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August 25, 2008
By John Trent
The beginning of any fall semester at the University of Nevada, Reno is a special time.
The warm morning air pulses with optimism as new students and their families scoot in and out of the residence halls, lugging just enough clothing and electronic equipment to necessitate the very real likelihood that a mid-semester care package will be in order.
For the students, it’s time to say hello to their new university.
For the parents, it’s hard to say goodbye to their children.
“One of my friends has two truckloads (of personal belongings to move into the dorms),” said Kahla Oosting, a freshman from Palmer, Alaska, who moved into Nye Hall last Wednesday with the help of two friends from Palmer and her mother. “I only have four bags. Hopefully I brought enough. My mom is going to ship all of my winter stuff.
“I’m the last kid (of four), in my family, and right now my mom is a wreck. She’s just a blubbering mess. I’m pretty sure she’s not going to leave, actually. She had a Truckee relocation packet sent to our house, and I was like, ‘Mom, what are you doing?’”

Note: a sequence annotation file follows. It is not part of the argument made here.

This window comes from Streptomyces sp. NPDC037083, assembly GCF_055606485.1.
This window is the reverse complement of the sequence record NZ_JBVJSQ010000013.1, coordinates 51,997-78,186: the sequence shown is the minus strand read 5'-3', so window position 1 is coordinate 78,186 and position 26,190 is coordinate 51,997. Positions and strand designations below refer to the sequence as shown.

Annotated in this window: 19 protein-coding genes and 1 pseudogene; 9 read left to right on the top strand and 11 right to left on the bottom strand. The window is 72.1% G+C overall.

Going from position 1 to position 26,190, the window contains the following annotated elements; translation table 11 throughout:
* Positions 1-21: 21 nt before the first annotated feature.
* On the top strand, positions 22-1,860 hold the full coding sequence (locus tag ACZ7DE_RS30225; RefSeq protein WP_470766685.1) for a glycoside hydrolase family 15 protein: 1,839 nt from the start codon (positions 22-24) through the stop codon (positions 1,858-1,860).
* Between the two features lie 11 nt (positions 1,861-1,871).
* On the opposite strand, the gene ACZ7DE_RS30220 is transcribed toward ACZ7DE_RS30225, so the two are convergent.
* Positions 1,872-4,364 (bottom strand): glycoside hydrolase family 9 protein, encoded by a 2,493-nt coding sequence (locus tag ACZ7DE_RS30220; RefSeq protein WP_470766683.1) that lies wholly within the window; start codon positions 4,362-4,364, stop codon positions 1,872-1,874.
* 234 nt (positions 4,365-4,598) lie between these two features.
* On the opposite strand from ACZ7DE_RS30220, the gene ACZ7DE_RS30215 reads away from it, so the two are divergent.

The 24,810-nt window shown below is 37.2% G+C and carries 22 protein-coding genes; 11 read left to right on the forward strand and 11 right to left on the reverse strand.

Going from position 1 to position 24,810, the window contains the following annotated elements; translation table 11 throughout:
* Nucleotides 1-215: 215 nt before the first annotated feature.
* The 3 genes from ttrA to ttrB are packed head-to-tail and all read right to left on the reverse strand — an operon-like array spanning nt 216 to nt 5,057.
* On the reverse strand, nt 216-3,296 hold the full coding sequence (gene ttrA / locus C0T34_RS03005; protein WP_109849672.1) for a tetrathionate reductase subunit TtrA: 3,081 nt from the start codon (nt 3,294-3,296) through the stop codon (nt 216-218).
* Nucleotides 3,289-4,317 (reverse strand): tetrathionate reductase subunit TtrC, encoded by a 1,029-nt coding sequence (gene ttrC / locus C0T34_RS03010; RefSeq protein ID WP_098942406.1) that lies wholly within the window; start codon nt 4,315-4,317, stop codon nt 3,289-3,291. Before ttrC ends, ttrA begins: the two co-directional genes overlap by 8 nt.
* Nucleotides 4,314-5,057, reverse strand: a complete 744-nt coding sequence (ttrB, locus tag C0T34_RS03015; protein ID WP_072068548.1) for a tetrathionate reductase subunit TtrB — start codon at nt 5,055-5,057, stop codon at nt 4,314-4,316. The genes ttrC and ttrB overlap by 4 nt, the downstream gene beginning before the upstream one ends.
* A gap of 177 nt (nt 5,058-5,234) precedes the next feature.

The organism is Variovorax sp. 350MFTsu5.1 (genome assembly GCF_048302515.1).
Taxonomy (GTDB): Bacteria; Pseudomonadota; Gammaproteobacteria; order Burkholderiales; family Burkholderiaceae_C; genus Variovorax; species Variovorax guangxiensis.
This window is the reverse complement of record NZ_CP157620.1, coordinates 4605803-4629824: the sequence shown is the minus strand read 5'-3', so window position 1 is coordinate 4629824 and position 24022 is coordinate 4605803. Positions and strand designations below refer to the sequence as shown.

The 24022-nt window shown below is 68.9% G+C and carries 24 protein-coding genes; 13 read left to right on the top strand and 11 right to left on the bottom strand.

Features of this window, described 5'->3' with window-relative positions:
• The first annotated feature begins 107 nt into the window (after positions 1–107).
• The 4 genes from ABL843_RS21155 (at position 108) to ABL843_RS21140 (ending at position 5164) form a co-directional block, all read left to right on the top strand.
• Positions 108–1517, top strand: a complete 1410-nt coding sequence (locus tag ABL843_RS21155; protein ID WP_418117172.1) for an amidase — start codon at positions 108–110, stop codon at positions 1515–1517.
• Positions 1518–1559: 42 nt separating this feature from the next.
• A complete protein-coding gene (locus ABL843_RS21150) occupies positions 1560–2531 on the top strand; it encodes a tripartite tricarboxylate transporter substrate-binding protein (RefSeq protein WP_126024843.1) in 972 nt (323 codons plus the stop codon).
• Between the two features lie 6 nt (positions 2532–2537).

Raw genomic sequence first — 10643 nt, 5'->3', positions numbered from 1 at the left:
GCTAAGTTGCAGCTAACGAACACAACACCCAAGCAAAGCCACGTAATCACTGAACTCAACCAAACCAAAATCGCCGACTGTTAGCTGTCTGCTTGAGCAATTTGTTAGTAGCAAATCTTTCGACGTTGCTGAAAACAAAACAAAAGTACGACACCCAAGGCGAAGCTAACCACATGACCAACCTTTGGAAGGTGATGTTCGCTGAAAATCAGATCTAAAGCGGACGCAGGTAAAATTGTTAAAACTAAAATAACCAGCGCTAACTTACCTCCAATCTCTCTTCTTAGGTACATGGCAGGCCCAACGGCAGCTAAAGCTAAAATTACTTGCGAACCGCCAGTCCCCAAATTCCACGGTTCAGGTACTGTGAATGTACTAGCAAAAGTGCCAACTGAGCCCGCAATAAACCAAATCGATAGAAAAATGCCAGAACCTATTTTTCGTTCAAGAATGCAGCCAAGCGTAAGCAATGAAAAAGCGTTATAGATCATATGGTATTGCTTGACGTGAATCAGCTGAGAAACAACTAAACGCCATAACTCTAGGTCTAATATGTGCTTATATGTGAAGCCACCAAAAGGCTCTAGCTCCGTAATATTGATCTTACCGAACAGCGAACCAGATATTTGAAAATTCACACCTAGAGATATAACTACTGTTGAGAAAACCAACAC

Even if there is sadness, it doesn’t last long. It can’t. The campus alights with too much possibility.
College, says Eli Reilly, president of the Associated Students of the University of Nevada (ASUN), is a time “to not be ordinary. It’s a time to go out and meet new people, become exposed to new ideas — no matter how serious or terrifying they may seem to you. College is a time to just go out and do it, because it’s worth it.”
Everything on campus, from the old residence halls to the new residence halls to the classrooms to the freshly cut grass of the Quad, seems new. The first few days of the fall semester are a time to savor the gentle undercurrent that some things must get done, but that it’s OK to have some fun, too.
Take Jamie Wright’s reaction to moving into the University’s newest residence hall, Sierra Hall, on Wednesday. Sierra Hall is an interesting mix of old and new — the once and future residence hall — having served campus as first the College Inn, then University Inn, for many years before it was converted last year into a five-story, 297-student residence hall.
With a name like Sierra Hall, you would expect the building to have a view of … well, something regal. At least that was what Wright, a sophomore secondary education major from Las Vegas, was hoping for when she bounded through the door of her residence on Wednesday.
Wright wasn’t to be disappointed. She had found something magical. Her window looked out directly at the “N” painted on the flanks of Peavine Mountain to the north of campus.
“Eeek! Eeek!” Wright squealed joyfully to her friend, Spencer Dawson, a junior computer science major from Boise, Idaho, who was helping with the moving-in chores. Wright clapped her hands together like a little girl who had just triumphed in her school’s spelling bee — the winning word, no doubt, having contained the letter “N.”
“I was so scared I wasn’t going to be able to be facing the ‘N,’” Wright exclaimed. “I get to see the ‘N!’ Yeah!”